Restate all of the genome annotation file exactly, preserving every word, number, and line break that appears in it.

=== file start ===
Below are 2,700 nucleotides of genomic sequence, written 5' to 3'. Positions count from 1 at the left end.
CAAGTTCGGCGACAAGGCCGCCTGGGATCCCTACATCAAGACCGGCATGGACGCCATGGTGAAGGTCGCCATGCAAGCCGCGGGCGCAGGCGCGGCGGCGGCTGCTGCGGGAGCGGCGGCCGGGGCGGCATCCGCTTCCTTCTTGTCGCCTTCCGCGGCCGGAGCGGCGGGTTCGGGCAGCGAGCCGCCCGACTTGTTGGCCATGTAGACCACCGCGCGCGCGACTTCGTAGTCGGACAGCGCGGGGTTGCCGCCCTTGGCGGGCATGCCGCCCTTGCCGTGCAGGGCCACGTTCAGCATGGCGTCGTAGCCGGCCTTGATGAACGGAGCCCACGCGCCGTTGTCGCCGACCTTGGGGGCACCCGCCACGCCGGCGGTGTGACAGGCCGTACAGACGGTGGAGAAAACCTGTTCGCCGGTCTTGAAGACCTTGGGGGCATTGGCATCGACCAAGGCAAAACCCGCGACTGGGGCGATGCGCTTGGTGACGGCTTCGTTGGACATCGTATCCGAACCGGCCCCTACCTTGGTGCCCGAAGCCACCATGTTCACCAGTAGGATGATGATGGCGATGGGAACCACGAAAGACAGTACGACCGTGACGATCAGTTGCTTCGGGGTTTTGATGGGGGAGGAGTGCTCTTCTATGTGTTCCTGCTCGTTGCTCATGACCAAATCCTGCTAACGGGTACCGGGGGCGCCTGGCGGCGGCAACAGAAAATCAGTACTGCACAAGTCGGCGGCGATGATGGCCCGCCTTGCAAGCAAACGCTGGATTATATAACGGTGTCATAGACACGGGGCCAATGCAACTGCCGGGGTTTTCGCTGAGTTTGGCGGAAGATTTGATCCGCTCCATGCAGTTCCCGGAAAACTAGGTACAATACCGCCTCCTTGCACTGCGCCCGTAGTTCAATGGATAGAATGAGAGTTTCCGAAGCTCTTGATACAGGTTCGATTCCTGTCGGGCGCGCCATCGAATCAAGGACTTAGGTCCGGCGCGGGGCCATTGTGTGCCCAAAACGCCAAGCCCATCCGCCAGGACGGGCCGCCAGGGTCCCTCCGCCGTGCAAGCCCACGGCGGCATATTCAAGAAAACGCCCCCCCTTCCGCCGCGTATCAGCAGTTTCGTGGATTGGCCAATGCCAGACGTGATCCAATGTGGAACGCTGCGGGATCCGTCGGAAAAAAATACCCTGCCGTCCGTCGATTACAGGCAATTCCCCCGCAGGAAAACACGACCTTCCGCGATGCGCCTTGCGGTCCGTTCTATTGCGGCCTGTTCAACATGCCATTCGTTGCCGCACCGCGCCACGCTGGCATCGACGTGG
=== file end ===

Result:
Below are 2,700 nucleotides of genomic sequence, written 5' to 3'. Positions count from 1 at the left end.
CAAGTTCGGCGACAAGGCCGCCTGGGATCCCTACATCAAGACCGGCATGGACGCCATGGTGAAGGTCGCCATGCAAGCCGCGGGCGCAGGCGCGGCGGCGGCTGCTGCGGGAGCGGCGGCCGGGGCGGCATCCGCTTCCTTCTTGTCGCCTTCCGCGGCCGGAGCGGCGGGTTCGGGCAGCGAGCCGCCCGACTTGTTGGCCATGTAGACCACCGCGCGCGCGACTTCGTAGTCGGACAGCGCGGGGTTGCCGCCCTTGGCGGGCATGCCGCCCTTGCCGTGCAGGGCCACGTTCAGCATGGCGTCGTAGCCGGCCTTGATGAACGGAGCCCACGCGCCGTTGTCGCCGACCTTGGGGGCACCCGCCACGCCGGCGGTGTGACAGGCCGTACAGACGGTGGAGAAAACCTGTTCGCCGGTCTTGAAGACCTTGGGGGCATTGGCATCGACCAAGGCAAAACCCGCGACTGGGGCGATGCGCTTGGTGACGGCTTCGTTGGACATCGTATCCGAACCGGCCCCTACCTTGGTGCCCGAAGCCACCATGTTCACCAGTAGGATGATGATGGCGATGGGAACCACGAAAGACAGTACGACCGTGACGATCAGTTGCTTCGGGGTTTTGATGGGGGAGGAGTGCTCTTCTATGTGTTCCTGCTCGTTGCTCATGACCAAATCCTGCTAACGGGTACCGGGGGCGCCTGGCGGCGGCAACAGAAAATCAGTACTGCACAAGTCGGCGGCGATGATGGCCCGCCTTGCAAGCAAACGCTGGATTATATAACGGTGTCATAGACACGGGGCCAATGCAACTGCCGGGGTTTTCGCTGAGTTTGGCGGAAGATTTGATCCGCTCCATGCAGTTCCCGGAAAACTAGGTACAATACCGCCTCCTTGCACTGCGCCCGTAGTTCAATGGATAGAATGAGAGTTTCCGAAGCTCTTGATACAGGTTCGATTCCTGTCGGGCGCGCCATCGAATCAAGGACTTAGGTCCGGCGCGGGGCCATTGTGTGCCCAAAACGCCAAGCCCATCCGCCAGGACGGGCCGCCAGGGTCCCTCCGCCGTGCAAGCCCACGGCGGCATATTCAAGAAAACGCCCCCCCTTCCGCCGCGTATCAGCAGTTTCGTGGATTGGCCAATGCCAGACGTGATCCAATGTGGAACGCTGCGGGATCCGTCGGAAAAAAATACCCTGCCGTCCGTCGATTACAGGCAATTCCCCCGCAGGAAAACACGACCTTCCGCGATGCGCCTTGCGGTCCGTTCTATTGCGGCCTGTTCAACATGCCATTCGTTGCCGCACCGCGCCACGCTGGCATCGACGTGG